Asana also tries to recognize the work and leadership of its ERG leaders, who are tasked with organizing and leading these discussions, Gittens Ottley said. Empowering ERGs is considered to be an element of ensuring racial equity at a company. Asana provides ERG leads with budgets and also offers them leadership development workshops.

"I think ERG leads are so crucial to D&I work," she said. "We want to make sure we support them as much as possible."

Asana, unlike firms such as Coinbase, Basecamp and New Relic, is firmly in favor of allowing employees to discuss social and political matters at work.

"I think that's safe to say," Gittens Ottley said. "We are not on board with [banning those types of discussions]. One of the things is we've kind of leaned into having spaces for those sorts of conversations."

Moskovitz, who was a major Democratic donor for the 2020 presidential election, echoed that sentiment on Twitter. He pointed to Asana's ERGs as one place employees can go to have those discussions. Gittens Ottley also referenced an internal Slack channel called "American Politics," which she said was "on fire" throughout 2020.

"We think it's important to have those spaces because people aren't sitting at their kitchen table or office desk — if they have an office — and are divorced from what's happening in the world," she said. "They're dealing with all of these things and dealing with these colleagues for eight-plus hours a day. I think for me, it just makes sense to have it be part of the ways that employees engage with each other, because they will engage with each other a ton on these things. And it's worked for us so far."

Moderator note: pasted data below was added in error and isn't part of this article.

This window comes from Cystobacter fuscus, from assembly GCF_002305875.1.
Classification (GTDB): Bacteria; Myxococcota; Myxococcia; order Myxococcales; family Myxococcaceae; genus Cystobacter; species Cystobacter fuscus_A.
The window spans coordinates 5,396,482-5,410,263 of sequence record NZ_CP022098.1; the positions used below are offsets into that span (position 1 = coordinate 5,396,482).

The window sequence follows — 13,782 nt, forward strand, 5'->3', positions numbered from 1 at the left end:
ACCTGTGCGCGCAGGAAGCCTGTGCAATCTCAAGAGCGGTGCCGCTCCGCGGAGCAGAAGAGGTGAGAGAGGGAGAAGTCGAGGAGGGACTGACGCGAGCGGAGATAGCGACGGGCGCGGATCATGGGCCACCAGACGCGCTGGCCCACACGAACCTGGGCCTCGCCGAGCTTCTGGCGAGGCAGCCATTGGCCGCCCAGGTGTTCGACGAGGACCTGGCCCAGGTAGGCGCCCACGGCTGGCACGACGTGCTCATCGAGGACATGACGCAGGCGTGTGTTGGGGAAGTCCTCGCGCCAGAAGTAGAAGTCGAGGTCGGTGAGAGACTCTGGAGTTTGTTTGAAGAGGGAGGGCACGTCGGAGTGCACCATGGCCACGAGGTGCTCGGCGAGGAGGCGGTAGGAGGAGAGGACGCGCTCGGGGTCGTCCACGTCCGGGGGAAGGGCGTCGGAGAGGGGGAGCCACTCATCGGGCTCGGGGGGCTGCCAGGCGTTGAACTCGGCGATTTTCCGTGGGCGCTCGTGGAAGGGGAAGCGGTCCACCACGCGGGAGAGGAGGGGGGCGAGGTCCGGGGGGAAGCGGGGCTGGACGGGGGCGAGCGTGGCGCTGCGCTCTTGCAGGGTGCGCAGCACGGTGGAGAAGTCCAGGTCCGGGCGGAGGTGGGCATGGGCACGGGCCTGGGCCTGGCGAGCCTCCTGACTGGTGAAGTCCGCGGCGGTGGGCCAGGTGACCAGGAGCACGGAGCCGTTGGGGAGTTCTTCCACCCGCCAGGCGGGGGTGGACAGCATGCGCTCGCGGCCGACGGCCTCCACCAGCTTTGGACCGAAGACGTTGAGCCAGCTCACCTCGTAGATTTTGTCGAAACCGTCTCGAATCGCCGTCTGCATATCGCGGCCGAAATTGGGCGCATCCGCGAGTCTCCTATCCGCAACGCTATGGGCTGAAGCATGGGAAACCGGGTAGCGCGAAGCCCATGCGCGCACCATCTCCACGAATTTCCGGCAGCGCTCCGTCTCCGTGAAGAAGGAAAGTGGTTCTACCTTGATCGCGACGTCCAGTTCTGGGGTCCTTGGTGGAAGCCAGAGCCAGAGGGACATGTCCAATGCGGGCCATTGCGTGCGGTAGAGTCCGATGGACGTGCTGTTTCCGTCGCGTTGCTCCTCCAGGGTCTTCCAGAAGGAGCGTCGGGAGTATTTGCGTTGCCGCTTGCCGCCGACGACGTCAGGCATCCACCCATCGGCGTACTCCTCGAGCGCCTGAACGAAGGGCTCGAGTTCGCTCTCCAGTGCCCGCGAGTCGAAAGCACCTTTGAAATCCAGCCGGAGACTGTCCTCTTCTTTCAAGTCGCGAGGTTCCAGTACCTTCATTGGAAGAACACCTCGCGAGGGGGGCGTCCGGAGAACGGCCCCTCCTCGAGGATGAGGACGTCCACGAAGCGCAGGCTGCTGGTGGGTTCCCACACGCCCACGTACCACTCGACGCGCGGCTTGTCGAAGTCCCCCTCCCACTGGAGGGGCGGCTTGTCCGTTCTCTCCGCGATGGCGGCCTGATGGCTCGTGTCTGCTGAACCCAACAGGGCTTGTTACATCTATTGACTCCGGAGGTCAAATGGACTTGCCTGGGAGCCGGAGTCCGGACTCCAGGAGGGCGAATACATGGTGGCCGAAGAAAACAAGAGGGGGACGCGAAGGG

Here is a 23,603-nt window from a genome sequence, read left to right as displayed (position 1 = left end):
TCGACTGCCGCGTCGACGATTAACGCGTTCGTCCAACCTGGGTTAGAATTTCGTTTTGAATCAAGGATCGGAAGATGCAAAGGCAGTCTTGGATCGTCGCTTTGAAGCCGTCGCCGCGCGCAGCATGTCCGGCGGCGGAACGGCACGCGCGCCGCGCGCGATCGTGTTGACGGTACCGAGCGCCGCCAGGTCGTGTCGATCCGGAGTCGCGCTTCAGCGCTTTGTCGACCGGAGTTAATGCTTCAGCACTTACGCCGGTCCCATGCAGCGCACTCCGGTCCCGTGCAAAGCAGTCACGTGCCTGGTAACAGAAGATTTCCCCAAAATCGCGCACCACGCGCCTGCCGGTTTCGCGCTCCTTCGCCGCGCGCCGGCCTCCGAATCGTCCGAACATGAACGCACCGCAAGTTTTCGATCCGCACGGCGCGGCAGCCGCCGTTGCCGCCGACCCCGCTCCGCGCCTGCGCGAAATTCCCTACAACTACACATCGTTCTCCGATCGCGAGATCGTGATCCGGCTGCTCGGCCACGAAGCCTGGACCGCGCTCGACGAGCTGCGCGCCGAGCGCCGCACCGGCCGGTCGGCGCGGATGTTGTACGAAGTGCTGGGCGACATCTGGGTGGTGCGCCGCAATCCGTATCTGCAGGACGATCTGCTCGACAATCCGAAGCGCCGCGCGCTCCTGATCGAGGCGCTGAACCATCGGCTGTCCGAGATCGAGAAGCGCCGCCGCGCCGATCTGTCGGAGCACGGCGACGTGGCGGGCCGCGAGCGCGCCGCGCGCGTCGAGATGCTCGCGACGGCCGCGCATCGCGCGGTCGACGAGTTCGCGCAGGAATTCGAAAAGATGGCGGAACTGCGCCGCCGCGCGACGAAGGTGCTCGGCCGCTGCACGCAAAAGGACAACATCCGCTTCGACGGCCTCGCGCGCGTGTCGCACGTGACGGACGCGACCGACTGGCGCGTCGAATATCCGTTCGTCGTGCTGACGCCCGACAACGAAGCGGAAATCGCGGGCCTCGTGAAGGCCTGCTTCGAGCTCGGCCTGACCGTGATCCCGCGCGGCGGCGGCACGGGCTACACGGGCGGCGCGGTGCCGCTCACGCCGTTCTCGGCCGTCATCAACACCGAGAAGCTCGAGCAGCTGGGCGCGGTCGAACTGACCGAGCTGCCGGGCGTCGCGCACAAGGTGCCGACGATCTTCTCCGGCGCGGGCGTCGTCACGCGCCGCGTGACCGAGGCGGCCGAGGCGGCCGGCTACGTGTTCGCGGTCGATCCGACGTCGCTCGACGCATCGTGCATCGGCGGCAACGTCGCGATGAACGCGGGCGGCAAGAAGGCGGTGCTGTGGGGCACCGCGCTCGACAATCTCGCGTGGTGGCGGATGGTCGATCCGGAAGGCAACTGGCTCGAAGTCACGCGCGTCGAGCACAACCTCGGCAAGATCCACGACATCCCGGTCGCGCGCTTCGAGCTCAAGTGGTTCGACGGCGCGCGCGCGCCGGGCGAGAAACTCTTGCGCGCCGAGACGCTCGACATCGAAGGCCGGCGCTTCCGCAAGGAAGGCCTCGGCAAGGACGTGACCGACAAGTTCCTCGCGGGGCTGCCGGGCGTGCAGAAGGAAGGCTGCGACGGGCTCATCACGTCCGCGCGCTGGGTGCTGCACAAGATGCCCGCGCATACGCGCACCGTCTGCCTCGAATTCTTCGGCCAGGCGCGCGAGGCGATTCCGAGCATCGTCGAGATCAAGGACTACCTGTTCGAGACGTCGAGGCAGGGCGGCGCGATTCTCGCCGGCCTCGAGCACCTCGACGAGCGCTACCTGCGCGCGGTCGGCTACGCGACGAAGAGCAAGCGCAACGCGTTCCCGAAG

Climate

2- and 3-wheelers dominate oil displacement by EVs

Increasingly widespread EV adoption is starting to displace the use of oil, but there's still a lot of work to do.

More electric mopeds on the road could be an oil demand game-changer.

Photo: Humphrey Muleba/Unsplash

Electric vehicles are starting to make a serious dent in oil use.

Last year, EVs displaced roughly 1.5 million barrels per day, according to a new analysis from BloombergNEF. That is more than double the share EVs displaced in 2015. The majority of the displacement is coming from an unlikely source.